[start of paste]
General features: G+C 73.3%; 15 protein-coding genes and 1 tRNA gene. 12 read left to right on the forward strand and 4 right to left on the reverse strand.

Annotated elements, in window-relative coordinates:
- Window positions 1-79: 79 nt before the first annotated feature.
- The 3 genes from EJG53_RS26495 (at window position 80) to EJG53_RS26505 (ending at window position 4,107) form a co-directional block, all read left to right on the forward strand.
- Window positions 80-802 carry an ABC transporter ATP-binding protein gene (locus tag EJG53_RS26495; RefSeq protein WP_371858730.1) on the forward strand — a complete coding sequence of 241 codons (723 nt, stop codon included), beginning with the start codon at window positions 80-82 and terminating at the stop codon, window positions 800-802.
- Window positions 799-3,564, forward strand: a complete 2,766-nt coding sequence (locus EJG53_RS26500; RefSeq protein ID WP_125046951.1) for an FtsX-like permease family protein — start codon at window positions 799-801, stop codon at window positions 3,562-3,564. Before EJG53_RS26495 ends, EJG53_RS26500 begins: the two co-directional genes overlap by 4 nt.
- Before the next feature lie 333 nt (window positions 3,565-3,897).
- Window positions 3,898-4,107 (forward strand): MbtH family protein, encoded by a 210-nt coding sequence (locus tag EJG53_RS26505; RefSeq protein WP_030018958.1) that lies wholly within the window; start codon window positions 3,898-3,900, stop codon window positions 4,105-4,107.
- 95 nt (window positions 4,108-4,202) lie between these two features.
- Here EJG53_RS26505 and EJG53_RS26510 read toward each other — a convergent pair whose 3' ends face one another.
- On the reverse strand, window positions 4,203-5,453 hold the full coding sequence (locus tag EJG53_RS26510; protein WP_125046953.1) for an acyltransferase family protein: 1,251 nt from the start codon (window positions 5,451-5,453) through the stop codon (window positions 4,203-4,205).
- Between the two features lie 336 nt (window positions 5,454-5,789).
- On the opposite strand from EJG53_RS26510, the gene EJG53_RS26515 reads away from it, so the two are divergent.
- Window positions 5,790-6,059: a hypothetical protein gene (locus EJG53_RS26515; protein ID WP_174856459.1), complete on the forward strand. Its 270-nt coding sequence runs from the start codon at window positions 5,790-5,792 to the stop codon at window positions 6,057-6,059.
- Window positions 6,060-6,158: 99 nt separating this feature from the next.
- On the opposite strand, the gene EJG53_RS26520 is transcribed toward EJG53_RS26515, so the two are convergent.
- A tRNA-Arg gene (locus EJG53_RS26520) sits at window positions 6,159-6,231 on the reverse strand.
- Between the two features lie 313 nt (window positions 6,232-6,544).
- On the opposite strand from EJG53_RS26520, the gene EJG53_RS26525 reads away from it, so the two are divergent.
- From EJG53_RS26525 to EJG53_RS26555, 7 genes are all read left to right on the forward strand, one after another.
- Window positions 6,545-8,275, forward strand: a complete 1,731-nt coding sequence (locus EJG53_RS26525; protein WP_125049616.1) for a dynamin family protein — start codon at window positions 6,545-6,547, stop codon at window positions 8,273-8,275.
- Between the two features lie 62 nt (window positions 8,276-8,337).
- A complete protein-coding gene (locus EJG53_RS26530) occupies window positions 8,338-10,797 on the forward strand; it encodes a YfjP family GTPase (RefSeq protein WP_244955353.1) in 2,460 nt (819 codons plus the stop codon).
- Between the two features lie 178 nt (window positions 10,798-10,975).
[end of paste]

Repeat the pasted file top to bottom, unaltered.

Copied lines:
General features: G+C 73.3%; 15 protein-coding genes and 1 tRNA gene. 12 read left to right on the forward strand and 4 right to left on the reverse strand.

Annotated elements, in window-relative coordinates:
- Window positions 1-79: 79 nt before the first annotated feature.
- The 3 genes from EJG53_RS26495 (at window position 80) to EJG53_RS26505 (ending at window position 4,107) form a co-directional block, all read left to right on the forward strand.
- Window positions 80-802 carry an ABC transporter ATP-binding protein gene (locus tag EJG53_RS26495; RefSeq protein WP_371858730.1) on the forward strand — a complete coding sequence of 241 codons (723 nt, stop codon included), beginning with the start codon at window positions 80-82 and terminating at the stop codon, window positions 800-802.
- Window positions 799-3,564, forward strand: a complete 2,766-nt coding sequence (locus EJG53_RS26500; RefSeq protein ID WP_125046951.1) for an FtsX-like permease family protein — start codon at window positions 799-801, stop codon at window positions 3,562-3,564. Before EJG53_RS26495 ends, EJG53_RS26500 begins: the two co-directional genes overlap by 4 nt.
- Before the next feature lie 333 nt (window positions 3,565-3,897).
- Window positions 3,898-4,107 (forward strand): MbtH family protein, encoded by a 210-nt coding sequence (locus tag EJG53_RS26505; RefSeq protein WP_030018958.1) that lies wholly within the window; start codon window positions 3,898-3,900, stop codon window positions 4,105-4,107.
- 95 nt (window positions 4,108-4,202) lie between these two features.
- Here EJG53_RS26505 and EJG53_RS26510 read toward each other — a convergent pair whose 3' ends face one another.
- On the reverse strand, window positions 4,203-5,453 hold the full coding sequence (locus tag EJG53_RS26510; protein WP_125046953.1) for an acyltransferase family protein: 1,251 nt from the start codon (window positions 5,451-5,453) through the stop codon (window positions 4,203-4,205).
- Between the two features lie 336 nt (window positions 5,454-5,789).
- On the opposite strand from EJG53_RS26510, the gene EJG53_RS26515 reads away from it, so the two are divergent.
- Window positions 5,790-6,059: a hypothetical protein gene (locus EJG53_RS26515; protein ID WP_174856459.1), complete on the forward strand. Its 270-nt coding sequence runs from the start codon at window positions 5,790-5,792 to the stop codon at window positions 6,057-6,059.
- Window positions 6,060-6,158: 99 nt separating this feature from the next.
- On the opposite strand, the gene EJG53_RS26520 is transcribed toward EJG53_RS26515, so the two are convergent.
- A tRNA-Arg gene (locus EJG53_RS26520) sits at window positions 6,159-6,231 on the reverse strand.
- Between the two features lie 313 nt (window positions 6,232-6,544).
- On the opposite strand from EJG53_RS26520, the gene EJG53_RS26525 reads away from it, so the two are divergent.
- From EJG53_RS26525 to EJG53_RS26555, 7 genes are all read left to right on the forward strand, one after another.
- Window positions 6,545-8,275, forward strand: a complete 1,731-nt coding sequence (locus EJG53_RS26525; protein WP_125049616.1) for a dynamin family protein — start codon at window positions 6,545-6,547, stop codon at window positions 8,273-8,275.
- Between the two features lie 62 nt (window positions 8,276-8,337).
- A complete protein-coding gene (locus EJG53_RS26530) occupies window positions 8,338-10,797 on the forward strand; it encodes a YfjP family GTPase (RefSeq protein WP_244955353.1) in 2,460 nt (819 codons plus the stop codon).
- Between the two features lie 178 nt (window positions 10,798-10,975).